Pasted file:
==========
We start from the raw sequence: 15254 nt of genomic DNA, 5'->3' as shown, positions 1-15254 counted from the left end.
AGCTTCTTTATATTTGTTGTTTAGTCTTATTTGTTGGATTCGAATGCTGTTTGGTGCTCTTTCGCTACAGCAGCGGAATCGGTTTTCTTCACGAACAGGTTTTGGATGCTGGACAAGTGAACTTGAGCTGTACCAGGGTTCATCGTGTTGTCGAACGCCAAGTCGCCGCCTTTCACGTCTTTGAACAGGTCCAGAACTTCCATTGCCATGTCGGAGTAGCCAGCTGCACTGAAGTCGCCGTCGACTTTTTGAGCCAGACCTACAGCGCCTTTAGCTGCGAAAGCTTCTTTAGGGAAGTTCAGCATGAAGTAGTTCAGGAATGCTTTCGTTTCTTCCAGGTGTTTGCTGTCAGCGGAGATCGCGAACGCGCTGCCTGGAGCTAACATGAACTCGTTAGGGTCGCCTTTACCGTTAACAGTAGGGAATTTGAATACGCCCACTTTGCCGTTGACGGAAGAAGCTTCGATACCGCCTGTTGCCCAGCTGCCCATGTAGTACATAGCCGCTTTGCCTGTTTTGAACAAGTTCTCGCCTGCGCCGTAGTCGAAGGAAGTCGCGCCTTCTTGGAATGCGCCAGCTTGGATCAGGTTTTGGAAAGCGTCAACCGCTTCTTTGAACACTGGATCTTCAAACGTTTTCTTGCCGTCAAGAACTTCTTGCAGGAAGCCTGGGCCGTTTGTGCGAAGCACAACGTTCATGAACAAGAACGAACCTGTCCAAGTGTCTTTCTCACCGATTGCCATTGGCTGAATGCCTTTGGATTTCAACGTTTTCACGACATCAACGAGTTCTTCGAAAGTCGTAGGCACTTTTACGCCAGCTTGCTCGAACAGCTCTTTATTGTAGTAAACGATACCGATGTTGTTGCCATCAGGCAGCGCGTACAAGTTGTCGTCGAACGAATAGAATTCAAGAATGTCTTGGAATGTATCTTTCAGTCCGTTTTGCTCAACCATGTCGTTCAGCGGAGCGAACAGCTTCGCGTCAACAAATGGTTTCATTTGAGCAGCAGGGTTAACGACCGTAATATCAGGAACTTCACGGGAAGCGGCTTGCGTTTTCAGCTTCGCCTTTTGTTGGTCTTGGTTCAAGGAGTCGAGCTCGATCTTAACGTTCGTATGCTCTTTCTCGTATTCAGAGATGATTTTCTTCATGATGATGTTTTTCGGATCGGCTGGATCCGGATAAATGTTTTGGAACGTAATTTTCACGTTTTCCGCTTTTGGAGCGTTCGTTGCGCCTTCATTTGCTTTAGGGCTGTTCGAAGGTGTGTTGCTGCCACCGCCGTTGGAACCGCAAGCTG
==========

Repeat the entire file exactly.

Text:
We start from the raw sequence: 15254 nt of genomic DNA, 5'->3' as shown, positions 1-15254 counted from the left end.
AGCTTCTTTATATTTGTTGTTTAGTCTTATTTGTTGGATTCGAATGCTGTTTGGTGCTCTTTCGCTACAGCAGCGGAATCGGTTTTCTTCACGAACAGGTTTTGGATGCTGGACAAGTGAACTTGAGCTGTACCAGGGTTCATCGTGTTGTCGAACGCCAAGTCGCCGCCTTTCACGTCTTTGAACAGGTCCAGAACTTCCATTGCCATGTCGGAGTAGCCAGCTGCACTGAAGTCGCCGTCGACTTTTTGAGCCAGACCTACAGCGCCTTTAGCTGCGAAAGCTTCTTTAGGGAAGTTCAGCATGAAGTAGTTCAGGAATGCTTTCGTTTCTTCCAGGTGTTTGCTGTCAGCGGAGATCGCGAACGCGCTGCCTGGAGCTAACATGAACTCGTTAGGGTCGCCTTTACCGTTAACAGTAGGGAATTTGAATACGCCCACTTTGCCGTTGACGGAAGAAGCTTCGATACCGCCTGTTGCCCAGCTGCCCATGTAGTACATAGCCGCTTTGCCTGTTTTGAACAAGTTCTCGCCTGCGCCGTAGTCGAAGGAAGTCGCGCCTTCTTGGAATGCGCCAGCTTGGATCAGGTTTTGGAAAGCGTCAACCGCTTCTTTGAACACTGGATCTTCAAACGTTTTCTTGCCGTCAAGAACTTCTTGCAGGAAGCCTGGGCCGTTTGTGCGAAGCACAACGTTCATGAACAAGAACGAACCTGTCCAAGTGTCTTTCTCACCGATTGCCATTGGCTGAATGCCTTTGGATTTCAACGTTTTCACGACATCAACGAGTTCTTCGAAAGTCGTAGGCACTTTTACGCCAGCTTGCTCGAACAGCTCTTTATTGTAGTAAACGATACCGATGTTGTTGCCATCAGGCAGCGCGTACAAGTTGTCGTCGAACGAATAGAATTCAAGAATGTCTTGGAATGTATCTTTCAGTCCGTTTTGCTCAACCATGTCGTTCAGCGGAGCGAACAGCTTCGCGTCAACAAATGGTTTCATTTGAGCAGCAGGGTTAACGACCGTAATATCAGGAACTTCACGGGAAGCGGCTTGCGTTTTCAGCTTCGCCTTTTGTTGGTCTTGGTTCAAGGAGTCGAGCTCGATCTTAACGTTCGTATGCTCTTTCTCGTATTCAGAGATGATTTTCTTCATGATGATGTTTTTCGGATCGGCTGGATCCGGATAAATGTTTTGGAACGTAATTTTCACGTTTTCCGCTTTTGGAGCGTTCGTTGCGCCTTCATTTGCTTTAGGGCTGTTCGAAGGTGTGTTGCTGCCACCGCCGTTGGAACCGCAAGCTG